If you’re working with ecommerce, you can also compare time-to-purchase, average order value or time of day.

By experimenting with the ways that you compare your blog readership to other channels, you can begin to identify which combinations of tactics resonate best with your readers. You can also compare engagement data like bounce rate, time on site and pages per session against the site wide average or competitive channels like paid traffic.  The key to reinvigorating your nurture campaign might only be a few clicks away!

Blog segmenting Pic 3

Approach 2: Track new traffic from blog articles as landing pages

The value of your blog can’t be measured solely by the new traffic it generates. You also need to look at the organic traffic you’re driving to landing pages through internal links to those pages, as well as the traffic you’re driving to pages deeper in your site. We often see that blog readers are much more qualified visitors because they’ve been engaging with content on your site and learning about your business.  

With that said, it can still be valuable to take a look how the blog is generating new traffic.  To track this, all that’s needed is a quick modification of the analytics segment. Any instance of “page” should be updated to “landing page”. For subdomains, the hostname approach should still work, but you may need to limit the segment to sessions instead of users because the hostname might not represent the first interaction.

What this shows you is….

Blog segmenting Pic 4

Approach 3: Organic traffic from blog-supported search terms

Like I mentioned, a good blog strategy incorporates internal linking. It’s a healthy part of your SEO strategy just like yogurt is part of a balanced breakfast. If it’s the only thing being done, it’s not going to help much, but when done in tandem with other SEO techniques, it should have a positive effect. Additionally, articles should focus on a long-tail keyword, especially if that keyword can be incorporated in metadata like the page title.

If your site doesn’t have a Webmaster Tools account for each search engine you view as important, do it now. Google Analytics and Webmaster Tools can be set up to synchronize data, and ultimately Webmaster Tools is going to provide the most actionable data.

Filter by root keyword

Assuming your blog has a keyword strategy, pull a search query report from Webmaster Tools and pull the set of keywords the blog supports. Place both in Excel, with the search query report in one sheet and the keywords in another. For those keywords, add an asterisk before and after the keyword string so Excel can filter by any long
tail query with that root.

Blog segmenting Pic 5

From there, create an advanced filter across the search queries using the starred keywords. I made the column title “query” just for parity; the search query report refers to search terms in the same way.

Blog segmenting Pic 6

 

Once complete, you have visibility into which keywords, including long tail keywords, contributed to the site’s overall organic presence! To the best of my knowledge, Google Analytics doesn’t accurately capture all organic search terms that result in a session. If your Analytics profile somehow accomplishes this, a next step would be to update your segment so that each of these keywords are represented. With such a segment, you could track the impact of those specific keywords on your site’s conversion numbers.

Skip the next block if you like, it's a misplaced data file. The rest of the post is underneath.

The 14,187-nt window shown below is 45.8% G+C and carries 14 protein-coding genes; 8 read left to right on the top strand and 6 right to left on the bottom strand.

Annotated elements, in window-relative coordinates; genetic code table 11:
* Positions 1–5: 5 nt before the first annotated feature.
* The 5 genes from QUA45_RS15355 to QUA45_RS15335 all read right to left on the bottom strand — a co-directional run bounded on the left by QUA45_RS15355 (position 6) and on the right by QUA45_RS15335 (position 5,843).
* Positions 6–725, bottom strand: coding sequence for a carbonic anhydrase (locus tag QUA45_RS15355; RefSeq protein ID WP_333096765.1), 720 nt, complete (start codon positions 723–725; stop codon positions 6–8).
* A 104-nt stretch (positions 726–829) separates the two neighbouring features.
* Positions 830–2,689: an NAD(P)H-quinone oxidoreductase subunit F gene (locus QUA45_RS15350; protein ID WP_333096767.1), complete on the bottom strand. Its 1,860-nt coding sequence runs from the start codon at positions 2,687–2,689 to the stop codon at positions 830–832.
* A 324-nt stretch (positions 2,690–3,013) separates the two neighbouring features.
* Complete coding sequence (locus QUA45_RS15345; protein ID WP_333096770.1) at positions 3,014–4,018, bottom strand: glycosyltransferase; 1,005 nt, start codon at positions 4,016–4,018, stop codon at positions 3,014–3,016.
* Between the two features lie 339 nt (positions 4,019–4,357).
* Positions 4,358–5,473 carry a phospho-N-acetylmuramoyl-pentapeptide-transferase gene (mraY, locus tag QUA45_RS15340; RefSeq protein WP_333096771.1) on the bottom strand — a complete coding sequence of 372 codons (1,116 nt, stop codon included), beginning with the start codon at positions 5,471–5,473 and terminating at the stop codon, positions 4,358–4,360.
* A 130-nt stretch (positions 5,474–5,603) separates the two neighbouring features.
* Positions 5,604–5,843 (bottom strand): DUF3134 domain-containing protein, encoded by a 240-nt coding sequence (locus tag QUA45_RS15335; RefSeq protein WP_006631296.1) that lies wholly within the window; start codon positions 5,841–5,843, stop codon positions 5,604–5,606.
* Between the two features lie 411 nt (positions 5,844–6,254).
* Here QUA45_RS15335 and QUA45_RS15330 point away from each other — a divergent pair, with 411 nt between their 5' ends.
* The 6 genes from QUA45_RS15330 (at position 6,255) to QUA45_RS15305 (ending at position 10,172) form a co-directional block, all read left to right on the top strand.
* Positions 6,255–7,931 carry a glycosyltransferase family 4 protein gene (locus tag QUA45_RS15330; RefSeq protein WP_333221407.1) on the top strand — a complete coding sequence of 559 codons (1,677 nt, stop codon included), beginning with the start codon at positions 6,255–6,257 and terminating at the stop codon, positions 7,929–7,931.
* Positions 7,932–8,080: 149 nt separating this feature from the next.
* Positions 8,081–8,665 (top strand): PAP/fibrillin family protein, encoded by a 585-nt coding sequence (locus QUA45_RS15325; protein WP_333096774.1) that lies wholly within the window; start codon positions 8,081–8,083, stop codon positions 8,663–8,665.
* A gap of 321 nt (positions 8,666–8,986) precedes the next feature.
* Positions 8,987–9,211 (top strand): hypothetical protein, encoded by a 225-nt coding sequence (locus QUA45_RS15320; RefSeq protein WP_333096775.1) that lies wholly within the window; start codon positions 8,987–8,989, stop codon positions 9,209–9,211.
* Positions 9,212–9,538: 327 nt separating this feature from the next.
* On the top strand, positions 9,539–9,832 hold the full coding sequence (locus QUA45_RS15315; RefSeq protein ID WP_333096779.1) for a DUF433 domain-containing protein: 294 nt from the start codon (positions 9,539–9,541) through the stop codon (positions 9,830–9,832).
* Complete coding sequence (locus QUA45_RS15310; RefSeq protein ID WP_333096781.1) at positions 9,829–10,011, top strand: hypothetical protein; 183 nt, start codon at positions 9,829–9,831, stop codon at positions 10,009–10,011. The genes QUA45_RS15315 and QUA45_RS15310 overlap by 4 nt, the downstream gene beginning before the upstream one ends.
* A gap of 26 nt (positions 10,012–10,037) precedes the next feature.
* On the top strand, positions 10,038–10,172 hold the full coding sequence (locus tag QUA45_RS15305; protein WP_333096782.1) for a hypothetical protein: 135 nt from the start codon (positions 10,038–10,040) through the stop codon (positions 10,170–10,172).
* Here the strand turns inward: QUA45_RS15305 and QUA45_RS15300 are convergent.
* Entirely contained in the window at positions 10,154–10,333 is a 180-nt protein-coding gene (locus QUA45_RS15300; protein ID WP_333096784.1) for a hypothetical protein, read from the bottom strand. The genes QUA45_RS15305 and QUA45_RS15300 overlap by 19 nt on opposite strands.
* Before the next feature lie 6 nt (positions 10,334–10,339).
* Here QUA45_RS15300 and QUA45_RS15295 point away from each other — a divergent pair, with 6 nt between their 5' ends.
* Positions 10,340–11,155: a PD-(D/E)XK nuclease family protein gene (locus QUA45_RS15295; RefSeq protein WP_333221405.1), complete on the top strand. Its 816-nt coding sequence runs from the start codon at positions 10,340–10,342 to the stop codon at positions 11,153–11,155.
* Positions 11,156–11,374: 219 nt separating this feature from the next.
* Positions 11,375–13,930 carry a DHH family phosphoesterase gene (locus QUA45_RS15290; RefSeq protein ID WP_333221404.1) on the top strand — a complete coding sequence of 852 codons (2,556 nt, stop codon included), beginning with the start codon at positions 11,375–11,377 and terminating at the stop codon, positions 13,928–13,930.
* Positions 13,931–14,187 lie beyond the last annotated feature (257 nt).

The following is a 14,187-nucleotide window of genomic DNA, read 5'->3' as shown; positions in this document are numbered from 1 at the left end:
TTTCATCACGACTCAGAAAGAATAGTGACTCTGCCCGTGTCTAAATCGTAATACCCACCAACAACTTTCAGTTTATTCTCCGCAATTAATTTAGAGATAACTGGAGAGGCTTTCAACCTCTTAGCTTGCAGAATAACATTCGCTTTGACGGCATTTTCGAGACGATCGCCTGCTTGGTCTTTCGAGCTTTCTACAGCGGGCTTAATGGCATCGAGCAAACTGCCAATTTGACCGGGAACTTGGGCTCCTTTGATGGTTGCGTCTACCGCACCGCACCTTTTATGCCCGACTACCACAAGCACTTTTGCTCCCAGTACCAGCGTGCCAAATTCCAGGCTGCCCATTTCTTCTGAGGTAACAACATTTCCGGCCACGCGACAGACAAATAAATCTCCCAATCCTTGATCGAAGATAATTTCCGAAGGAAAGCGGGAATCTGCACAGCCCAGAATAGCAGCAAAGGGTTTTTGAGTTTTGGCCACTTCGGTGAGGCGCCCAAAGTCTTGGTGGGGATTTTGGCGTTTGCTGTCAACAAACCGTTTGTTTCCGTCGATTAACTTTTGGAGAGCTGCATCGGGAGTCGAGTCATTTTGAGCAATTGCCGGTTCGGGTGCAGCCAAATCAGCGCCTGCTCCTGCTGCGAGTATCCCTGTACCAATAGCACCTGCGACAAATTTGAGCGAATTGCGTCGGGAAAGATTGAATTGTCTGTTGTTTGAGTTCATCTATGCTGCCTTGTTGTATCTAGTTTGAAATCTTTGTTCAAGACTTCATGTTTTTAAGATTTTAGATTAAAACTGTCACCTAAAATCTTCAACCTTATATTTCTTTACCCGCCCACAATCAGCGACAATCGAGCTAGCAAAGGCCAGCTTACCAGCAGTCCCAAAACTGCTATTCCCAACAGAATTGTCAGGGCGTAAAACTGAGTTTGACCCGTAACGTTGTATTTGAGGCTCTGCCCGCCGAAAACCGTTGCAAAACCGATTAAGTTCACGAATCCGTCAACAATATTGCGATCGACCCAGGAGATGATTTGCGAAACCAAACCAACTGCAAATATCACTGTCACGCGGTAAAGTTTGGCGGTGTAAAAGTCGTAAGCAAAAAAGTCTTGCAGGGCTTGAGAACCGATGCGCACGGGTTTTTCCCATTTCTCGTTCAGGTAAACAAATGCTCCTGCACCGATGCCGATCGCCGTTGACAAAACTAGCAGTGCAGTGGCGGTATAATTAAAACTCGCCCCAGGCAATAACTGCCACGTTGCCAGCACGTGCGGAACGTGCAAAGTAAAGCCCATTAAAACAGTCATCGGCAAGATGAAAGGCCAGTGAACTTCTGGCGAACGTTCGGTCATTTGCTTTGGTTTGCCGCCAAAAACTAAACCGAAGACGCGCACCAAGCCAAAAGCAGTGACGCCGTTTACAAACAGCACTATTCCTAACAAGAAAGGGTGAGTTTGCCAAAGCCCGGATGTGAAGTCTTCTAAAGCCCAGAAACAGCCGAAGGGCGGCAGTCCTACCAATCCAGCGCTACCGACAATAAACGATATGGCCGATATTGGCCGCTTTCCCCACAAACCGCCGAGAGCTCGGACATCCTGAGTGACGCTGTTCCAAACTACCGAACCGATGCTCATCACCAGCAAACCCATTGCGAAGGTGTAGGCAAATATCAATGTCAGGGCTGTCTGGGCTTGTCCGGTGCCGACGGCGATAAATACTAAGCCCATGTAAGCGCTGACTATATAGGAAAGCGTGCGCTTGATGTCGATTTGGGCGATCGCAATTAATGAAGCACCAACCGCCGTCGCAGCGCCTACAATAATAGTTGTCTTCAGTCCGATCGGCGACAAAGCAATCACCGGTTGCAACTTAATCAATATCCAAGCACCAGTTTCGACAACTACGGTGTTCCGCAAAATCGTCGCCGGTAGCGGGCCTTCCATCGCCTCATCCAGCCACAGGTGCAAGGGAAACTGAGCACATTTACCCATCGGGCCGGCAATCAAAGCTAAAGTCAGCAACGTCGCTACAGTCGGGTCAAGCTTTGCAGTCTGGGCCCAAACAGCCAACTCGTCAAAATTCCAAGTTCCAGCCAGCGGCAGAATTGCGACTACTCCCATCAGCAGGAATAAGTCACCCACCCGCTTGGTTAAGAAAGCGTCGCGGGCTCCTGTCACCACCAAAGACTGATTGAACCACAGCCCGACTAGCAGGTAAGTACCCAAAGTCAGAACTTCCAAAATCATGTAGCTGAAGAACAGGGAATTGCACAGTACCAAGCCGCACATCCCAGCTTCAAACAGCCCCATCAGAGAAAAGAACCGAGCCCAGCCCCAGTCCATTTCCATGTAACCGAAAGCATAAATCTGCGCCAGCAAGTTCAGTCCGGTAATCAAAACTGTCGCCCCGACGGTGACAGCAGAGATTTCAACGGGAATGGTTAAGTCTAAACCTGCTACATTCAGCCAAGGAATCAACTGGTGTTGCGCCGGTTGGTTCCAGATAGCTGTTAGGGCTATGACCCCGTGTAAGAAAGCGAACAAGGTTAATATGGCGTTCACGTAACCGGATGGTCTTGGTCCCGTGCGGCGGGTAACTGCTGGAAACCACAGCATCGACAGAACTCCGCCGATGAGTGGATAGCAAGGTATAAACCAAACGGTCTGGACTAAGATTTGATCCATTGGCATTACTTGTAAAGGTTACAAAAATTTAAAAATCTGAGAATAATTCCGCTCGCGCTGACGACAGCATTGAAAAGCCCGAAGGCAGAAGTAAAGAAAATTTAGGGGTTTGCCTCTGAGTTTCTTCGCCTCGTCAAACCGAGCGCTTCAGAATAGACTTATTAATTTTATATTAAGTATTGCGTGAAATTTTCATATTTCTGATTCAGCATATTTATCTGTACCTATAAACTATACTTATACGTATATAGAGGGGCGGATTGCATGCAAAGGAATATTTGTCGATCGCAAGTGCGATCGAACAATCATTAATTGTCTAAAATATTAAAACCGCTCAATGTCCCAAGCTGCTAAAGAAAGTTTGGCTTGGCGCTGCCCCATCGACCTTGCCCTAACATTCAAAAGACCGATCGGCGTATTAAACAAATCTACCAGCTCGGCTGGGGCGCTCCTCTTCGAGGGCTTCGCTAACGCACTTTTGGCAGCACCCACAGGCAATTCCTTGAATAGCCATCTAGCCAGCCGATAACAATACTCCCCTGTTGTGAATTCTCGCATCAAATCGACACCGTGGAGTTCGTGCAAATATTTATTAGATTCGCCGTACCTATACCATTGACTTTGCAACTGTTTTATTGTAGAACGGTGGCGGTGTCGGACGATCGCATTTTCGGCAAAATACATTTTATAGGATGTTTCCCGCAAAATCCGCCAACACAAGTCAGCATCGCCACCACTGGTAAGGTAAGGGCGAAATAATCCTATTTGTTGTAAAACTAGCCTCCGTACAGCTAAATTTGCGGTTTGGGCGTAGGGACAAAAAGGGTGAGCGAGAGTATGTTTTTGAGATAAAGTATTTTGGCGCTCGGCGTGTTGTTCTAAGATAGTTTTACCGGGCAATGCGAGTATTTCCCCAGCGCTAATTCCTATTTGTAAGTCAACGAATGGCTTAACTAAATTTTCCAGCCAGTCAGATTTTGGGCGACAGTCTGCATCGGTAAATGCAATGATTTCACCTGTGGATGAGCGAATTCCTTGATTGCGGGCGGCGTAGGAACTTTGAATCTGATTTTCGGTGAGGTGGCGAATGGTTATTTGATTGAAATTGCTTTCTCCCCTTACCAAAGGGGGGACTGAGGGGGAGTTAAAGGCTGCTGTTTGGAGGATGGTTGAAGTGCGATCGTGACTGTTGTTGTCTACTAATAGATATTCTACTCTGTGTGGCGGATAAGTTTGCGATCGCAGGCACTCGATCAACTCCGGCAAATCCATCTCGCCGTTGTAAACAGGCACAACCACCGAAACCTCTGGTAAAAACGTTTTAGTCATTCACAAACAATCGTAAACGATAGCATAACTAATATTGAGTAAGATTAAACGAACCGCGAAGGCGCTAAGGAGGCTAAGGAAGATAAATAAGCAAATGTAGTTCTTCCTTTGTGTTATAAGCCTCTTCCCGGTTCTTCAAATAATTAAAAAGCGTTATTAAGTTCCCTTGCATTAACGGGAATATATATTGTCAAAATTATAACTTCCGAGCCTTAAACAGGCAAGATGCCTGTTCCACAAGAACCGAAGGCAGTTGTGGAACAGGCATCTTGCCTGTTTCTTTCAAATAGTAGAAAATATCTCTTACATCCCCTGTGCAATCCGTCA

Alternative: Filter by landing page

An alternative approach is to use Webmaster Tools or Analytics to determine the amount of organic traffic you’re getting to your desired landing pages. Webmaster Tools offers this alongside its search query reports, and Analytics offers this through filtering and segmentation.

Blog segmenting Pic 7

The nice thing about Webmaster Tools in this case is that it can show you which search queries triggered which landing pages to show. If multiple keywords trigger the same landing page, you could filter out the keywords not supported by the blog and attribute a percentage of that traffic accordingly. Either way, by creating a segment that focuses on your target organic search landing pages, you can see the impact of those pages on your sites conversion numbers.

Blog segmenting Pic 8

Follow the Trends

These approaches should help you visualize a few real-world applications of your blog:

  • Traffic and engagement from your blog readers
  • The important actions they take on-site and how it compares to other traffic
  • How the blog generates new traffic that wouldn’t otherwise exist
  • How a blog’s internal linking structure helps contribute to your organic keyword strategy

It’s important to interpret the story the data tells to optimize your marketing tactics. It’s even more important to follow the way that the industry is moving. Nothing stays cutting edge for long in this industry, and as analysis tools become more robust and user-friendly, so too will the extent to which your marketing tactics are data-driven. While the above approaches can help you understand the bottom line value of your blog today, consider how far we’ve come since the dawn of behavioral impact research a century ago.

David Behuniak
David Behuniak is a Content Marketing Strategist who inexplicably ignores most of his social media profiles. He has a background in digital marketing and advertising, but is also a mediocre musician.